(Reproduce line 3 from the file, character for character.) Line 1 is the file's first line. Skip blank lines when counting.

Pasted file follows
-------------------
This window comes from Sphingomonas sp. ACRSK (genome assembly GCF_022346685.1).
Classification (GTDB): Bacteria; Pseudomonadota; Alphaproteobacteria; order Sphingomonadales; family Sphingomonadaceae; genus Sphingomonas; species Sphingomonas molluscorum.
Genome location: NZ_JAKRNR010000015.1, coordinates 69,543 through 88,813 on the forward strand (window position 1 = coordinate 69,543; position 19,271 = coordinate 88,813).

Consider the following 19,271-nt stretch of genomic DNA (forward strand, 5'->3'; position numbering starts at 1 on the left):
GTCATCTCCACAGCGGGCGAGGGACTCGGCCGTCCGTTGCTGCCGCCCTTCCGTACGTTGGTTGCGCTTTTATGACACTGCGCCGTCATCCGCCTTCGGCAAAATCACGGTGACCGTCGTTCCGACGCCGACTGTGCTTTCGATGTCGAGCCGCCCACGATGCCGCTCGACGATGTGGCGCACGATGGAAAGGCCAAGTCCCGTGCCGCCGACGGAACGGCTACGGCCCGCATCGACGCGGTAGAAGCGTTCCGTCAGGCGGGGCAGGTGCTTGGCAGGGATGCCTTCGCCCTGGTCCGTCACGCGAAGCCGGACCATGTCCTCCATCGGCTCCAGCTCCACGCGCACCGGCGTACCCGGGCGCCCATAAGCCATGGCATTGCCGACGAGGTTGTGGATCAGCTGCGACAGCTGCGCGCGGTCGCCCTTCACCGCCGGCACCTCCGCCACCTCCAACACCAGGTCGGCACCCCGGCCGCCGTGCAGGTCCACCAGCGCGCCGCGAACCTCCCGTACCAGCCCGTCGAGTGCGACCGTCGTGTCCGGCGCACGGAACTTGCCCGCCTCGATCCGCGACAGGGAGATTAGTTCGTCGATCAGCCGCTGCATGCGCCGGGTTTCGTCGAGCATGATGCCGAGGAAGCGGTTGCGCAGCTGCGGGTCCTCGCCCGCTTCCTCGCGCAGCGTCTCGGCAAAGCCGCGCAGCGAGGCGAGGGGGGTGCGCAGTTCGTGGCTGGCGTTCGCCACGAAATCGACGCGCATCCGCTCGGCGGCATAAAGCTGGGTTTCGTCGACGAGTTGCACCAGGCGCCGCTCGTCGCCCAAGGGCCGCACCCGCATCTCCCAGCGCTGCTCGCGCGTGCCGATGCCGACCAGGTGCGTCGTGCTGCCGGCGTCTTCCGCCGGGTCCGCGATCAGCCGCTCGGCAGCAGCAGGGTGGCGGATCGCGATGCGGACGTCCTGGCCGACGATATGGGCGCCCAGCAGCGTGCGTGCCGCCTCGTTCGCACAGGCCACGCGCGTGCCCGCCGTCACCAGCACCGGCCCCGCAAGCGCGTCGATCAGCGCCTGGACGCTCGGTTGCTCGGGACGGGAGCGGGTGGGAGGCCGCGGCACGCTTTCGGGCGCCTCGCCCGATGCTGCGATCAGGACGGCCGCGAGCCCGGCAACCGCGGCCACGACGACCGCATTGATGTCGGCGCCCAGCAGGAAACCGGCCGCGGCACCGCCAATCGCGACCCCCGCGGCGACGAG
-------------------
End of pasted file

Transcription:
Genome location: NZ_JAKRNR010000015.1, coordinates 69,543 through 88,813 on the forward strand (window position 1 = coordinate 69,543; position 19,271 = coordinate 88,813).